Tomorrow the US paperback of Jandy Nelson’s heart wrenching The Sky is Everywhere is released. I read JN’s poignant story last year but my own grief meant only now can I write about this book which helped me so much when SpiderSam died.

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wasted choices

Wasted by Nicola Morgan
Note: this has spoilers.

“Nothing is until it is and until then everything is possible”

Nicola Morgan weaves words into marvels almost too bright to behold. In Wasted she weaves chance, probability, Schrödinger’s cat and Spike the cat into the mix, and I was irresistibly entangled. If you haven’t read Wasted, spoilers are ahead. The story is delectable and spoilers are integral to my ramblings. If you haven’t read Wasted, do so now. It won the Read It or Else category of the Coventry Book Award after all.

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This is Sam

The Sky is Everywhere by Jandy Nelson I wish your shadow would get up and walk beside me

That’s not quite what Lennie in The Sky is Everywhere by Jandy Nelson wrote in her grief for her sister. It’s what I want in my grief for my friend the Grasshopper who died four weeks ago. I don’t understand how the sun continues to rise and set after Sam’s death, like nothing has happened. But when I think of his shadow walking beside me, I remember Sam’s smile and smile with him. Sam Cropley went by many names, but I’ll stick to Sam to lessen confusion.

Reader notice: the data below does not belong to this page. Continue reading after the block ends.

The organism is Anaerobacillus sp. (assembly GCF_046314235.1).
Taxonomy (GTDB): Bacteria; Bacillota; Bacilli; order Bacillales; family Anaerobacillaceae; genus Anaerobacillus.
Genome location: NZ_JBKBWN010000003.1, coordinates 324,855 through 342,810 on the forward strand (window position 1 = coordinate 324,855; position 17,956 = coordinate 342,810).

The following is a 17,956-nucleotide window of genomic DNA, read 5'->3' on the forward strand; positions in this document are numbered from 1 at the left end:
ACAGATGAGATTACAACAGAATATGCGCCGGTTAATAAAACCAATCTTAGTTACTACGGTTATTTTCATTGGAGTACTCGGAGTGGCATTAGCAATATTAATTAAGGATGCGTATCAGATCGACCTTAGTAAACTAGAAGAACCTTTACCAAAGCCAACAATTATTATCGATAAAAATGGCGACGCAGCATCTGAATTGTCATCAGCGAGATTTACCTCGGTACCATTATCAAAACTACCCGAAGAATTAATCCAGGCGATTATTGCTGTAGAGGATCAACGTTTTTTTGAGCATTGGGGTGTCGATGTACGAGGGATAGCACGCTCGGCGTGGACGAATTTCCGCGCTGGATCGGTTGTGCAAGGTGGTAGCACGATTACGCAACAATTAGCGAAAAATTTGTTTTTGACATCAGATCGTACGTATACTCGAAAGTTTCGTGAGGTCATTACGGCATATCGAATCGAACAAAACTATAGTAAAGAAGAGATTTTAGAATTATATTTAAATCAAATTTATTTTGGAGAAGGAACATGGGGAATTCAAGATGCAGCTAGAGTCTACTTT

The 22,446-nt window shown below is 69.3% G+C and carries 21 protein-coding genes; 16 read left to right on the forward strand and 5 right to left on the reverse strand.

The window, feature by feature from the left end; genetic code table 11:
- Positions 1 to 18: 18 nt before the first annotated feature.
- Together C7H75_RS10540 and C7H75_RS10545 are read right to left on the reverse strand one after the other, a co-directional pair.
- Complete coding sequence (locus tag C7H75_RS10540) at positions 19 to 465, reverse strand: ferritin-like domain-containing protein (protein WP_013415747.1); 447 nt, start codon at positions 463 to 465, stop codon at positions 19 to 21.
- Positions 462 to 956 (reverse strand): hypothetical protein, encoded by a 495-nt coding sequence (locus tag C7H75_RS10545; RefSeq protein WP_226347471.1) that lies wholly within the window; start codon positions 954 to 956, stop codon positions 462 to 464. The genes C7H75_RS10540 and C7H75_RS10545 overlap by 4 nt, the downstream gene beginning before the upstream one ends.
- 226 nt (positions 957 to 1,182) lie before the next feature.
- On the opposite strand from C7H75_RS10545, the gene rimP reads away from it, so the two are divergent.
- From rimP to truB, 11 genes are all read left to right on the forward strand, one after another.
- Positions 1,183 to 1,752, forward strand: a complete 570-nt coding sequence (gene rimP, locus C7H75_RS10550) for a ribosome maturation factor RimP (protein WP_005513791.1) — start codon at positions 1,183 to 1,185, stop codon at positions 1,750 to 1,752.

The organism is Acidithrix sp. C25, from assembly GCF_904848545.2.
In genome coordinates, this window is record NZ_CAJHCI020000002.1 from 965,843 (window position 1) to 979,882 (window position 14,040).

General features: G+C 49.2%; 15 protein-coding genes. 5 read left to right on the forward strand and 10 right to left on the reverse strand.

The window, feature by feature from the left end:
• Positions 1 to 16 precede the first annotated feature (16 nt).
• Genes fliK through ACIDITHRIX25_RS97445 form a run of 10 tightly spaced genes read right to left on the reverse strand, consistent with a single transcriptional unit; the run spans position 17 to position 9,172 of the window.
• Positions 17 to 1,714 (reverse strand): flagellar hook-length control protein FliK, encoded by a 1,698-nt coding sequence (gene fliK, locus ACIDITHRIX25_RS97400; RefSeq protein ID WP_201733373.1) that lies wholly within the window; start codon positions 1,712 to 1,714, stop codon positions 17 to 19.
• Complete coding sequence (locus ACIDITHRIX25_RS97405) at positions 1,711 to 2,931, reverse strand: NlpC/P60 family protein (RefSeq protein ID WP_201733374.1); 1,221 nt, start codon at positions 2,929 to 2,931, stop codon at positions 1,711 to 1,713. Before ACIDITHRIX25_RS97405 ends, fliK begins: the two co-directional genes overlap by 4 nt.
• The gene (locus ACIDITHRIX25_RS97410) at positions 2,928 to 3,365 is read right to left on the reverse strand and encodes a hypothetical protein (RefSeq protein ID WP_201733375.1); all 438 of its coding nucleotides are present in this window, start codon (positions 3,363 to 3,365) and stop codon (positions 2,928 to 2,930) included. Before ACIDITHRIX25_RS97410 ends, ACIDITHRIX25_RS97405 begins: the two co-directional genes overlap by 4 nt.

The Saturday after his 29th birthday Sam and I talked a lot on the phone, him being in Melb and me in Perth. I was the last person he talked to and people have asked me what he said. I’ve found it hard to tell them because by our last convo he hardly said anything. And our previous convos during the day were our usual random inanity that only we cared about – the posters he was putting up, walls, cool things left on the side of the road, trees, ponds, stupid jokes about sticks. I can talk the clouds down from the sky and sometimes my job description was to do that in his ear to stop him going crazy. That day our roles were reversed.

painting stained glass in his last job
painting stained glass in his last job

I now realise it wasn’t the words Sam said that mattered, it was what his phone calls to me on that day said about the person Sam was. He would have done the same for any one he knew, if you’d needed what I needed that day. What he did for me is what made him Sam: a beautiful, generous person who always considered others before himself. As Jack put it

He always looked out for me and he would always make sure that I was happy and comfortable well before himself. A true big brother

My sk8 dog Sheeba died that Saturday 11 December. She had a malignant tumour on her leg and I had her put down. She was only sick for a week and on the day she died Sam phoning me so many times helped me more than anything. He knew how important Sheeba was to me. She was my silver princess, my Holly White, always spinning circles for me. Sam wanted to distract me and catch his contagious happiness, which I did. In between my tears for Sheebie, Sam made me smile more than I thought I could on such a day.